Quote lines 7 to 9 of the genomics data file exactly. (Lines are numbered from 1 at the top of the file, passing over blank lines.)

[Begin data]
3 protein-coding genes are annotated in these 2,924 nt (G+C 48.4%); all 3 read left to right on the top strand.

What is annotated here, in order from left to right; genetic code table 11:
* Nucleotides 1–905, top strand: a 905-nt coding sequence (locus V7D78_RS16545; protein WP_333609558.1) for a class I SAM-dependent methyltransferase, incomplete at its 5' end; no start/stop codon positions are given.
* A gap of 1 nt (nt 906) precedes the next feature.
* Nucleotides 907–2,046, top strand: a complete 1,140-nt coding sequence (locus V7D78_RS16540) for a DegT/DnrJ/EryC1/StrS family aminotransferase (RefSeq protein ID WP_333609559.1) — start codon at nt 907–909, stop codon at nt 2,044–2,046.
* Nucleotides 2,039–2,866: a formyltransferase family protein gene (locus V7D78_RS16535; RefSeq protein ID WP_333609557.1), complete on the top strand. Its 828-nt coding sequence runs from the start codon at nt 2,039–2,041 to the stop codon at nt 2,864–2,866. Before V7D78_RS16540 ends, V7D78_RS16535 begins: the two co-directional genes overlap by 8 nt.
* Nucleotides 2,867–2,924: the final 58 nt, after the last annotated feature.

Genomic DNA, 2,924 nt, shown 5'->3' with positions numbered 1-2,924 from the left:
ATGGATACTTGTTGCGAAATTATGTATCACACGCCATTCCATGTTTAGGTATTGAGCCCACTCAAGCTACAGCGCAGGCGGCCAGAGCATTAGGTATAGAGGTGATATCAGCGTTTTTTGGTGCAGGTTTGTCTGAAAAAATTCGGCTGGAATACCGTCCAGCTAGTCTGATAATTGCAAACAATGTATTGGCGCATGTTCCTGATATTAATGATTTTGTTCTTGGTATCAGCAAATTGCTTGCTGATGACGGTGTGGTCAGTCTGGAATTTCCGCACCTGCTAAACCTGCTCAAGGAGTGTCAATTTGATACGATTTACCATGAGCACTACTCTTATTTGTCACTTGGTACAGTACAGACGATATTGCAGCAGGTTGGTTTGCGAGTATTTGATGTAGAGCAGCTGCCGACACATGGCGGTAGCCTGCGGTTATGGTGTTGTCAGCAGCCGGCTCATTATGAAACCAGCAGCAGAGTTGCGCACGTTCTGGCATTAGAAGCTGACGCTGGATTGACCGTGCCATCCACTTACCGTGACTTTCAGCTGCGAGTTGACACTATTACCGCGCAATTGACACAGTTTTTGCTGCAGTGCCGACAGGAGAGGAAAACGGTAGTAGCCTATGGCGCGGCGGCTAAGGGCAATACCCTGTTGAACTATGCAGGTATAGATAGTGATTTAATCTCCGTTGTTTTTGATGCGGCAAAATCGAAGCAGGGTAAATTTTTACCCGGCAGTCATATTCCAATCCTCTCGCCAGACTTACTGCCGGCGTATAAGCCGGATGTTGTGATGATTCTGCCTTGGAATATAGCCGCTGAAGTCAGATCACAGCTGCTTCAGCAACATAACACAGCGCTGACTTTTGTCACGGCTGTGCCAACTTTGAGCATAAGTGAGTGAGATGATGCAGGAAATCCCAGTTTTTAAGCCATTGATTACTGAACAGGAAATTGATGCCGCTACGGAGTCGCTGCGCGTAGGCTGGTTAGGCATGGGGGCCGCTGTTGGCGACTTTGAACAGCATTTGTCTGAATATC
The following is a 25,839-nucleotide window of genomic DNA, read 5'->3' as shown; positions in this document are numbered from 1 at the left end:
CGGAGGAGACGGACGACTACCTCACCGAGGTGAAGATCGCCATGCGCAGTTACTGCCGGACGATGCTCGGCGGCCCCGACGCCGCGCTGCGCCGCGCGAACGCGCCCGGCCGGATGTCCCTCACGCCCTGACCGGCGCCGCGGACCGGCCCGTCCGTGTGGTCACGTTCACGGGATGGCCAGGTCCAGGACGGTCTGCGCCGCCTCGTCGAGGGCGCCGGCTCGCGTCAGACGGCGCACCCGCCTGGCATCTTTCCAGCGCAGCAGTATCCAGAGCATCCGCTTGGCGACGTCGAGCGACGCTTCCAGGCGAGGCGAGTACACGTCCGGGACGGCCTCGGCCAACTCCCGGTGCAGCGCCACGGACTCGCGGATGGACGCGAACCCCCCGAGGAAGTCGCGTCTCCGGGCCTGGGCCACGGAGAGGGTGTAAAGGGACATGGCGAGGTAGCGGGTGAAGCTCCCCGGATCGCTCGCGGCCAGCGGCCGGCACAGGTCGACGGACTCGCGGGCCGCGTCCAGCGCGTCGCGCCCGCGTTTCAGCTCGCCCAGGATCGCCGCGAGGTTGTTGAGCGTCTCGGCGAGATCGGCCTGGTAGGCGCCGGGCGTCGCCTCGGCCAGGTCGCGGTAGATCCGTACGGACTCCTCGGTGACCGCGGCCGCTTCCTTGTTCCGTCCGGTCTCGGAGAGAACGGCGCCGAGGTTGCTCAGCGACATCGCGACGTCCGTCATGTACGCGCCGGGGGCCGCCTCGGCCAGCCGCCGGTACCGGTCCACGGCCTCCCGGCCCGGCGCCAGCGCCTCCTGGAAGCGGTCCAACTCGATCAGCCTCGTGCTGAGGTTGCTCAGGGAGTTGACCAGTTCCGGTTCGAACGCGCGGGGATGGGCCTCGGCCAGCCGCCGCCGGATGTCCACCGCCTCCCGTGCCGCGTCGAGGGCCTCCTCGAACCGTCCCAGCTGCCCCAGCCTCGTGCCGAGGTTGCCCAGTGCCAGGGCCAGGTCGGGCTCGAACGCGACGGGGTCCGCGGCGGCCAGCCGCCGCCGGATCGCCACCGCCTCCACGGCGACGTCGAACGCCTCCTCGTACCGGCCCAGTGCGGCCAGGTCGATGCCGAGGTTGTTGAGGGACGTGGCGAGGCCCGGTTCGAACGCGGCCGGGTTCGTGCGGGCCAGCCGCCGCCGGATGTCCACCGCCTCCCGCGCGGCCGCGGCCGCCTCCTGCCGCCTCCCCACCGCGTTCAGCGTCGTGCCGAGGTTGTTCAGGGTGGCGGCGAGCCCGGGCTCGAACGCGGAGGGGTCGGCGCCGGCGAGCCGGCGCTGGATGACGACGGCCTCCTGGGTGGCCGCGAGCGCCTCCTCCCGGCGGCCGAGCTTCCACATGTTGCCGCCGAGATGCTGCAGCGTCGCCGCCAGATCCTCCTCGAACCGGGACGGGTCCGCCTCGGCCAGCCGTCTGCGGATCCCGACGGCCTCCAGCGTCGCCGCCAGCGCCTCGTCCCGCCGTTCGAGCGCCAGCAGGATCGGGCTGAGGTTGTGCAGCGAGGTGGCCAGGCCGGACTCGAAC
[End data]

* Nucleotides 2,867–2,924: the final 58 nt, after the last annotated feature.

Genomic DNA, 2,924 nt, shown 5'->3' with positions numbered 1-2,924 from the left:
ATGGATACTTGTTGCGAAATTATGTATCACACGCCATTCCATGTTTAGGTATTGAGCCCACTCAAGCTACAGCGCAGGCGGCCAGAGCATTAGGTATAGAGGTGATATCAGCGTTTTTTGGTGCAGGTTTGTCTGAAAAAATTCGGCTGGAATACCGTCCAGCTAGTCTGATAATTGCAAACAATGTATTGGCGCATGTTCCTGATATTAATGATTTTGTTCTTGGTATCAGCAAATTGCTTGCTGATGACGGTGTGGTCAGTCTGGAATTTCCGCACCTGCTAAACCTGCTCAAGGAGTGTCAATTTGATACGATTTACCATGAGCACTACTCTTATTTGTCACTTGGTACAGTACAGACGATATTGCAGCAGGTTGGTTTGCGAGTATTTGATGTAGAGCAGCTGCCGACACATGGCGGTAGCCTGCGGTTATGGTGTTGTCAGCAGCCGGCTCATTATGAAACCAGCAGCAGAGTTGCGCACGTTCTGGCATTAGAAGCTGACGCTGGATTGACCGTGCCATCCACTTACCGTGACTTTCAGCTGCGAGTTGACACTATTACCGCGCAATTGACACAGTTTTTGCTGCAGTGCCGACAGGAGAGGAAAACGGTAGTAGCCTATGGCGCGGCGGCTAAGGGCAATACCCTGTTGAACTATGCAGGTATAGATAGTGATTTAATCTCCGTTGTTTTTGATGCGGCAAAATCGAAGCAGGGTAAATTTTTACCCGGCAGTCATATTCCAATCCTCTCGCCAGACTTACTGCCGGCGTATAAGCCGGATGTTGTGATGATTCTGCCTTGGAATATAGCCGCTGAAGTCAGATCACAGCTGCTTCAGCAACATAACACAGCGCTGACTTTTGTCACGGCTGTGCCAACTTTGAGCATAAGTGAGTGAGATGATGCAGGAAATCCCAGTTTTTAAGCCATTGATTACTGAACAGGAAATTGATGCCGCTACGGAGTCGCTGCGCGTAGGCTGGTTAGGCATGGGGGCCGCTGTTGGCGACTTTGAACAGCATTTGTCTGAATATC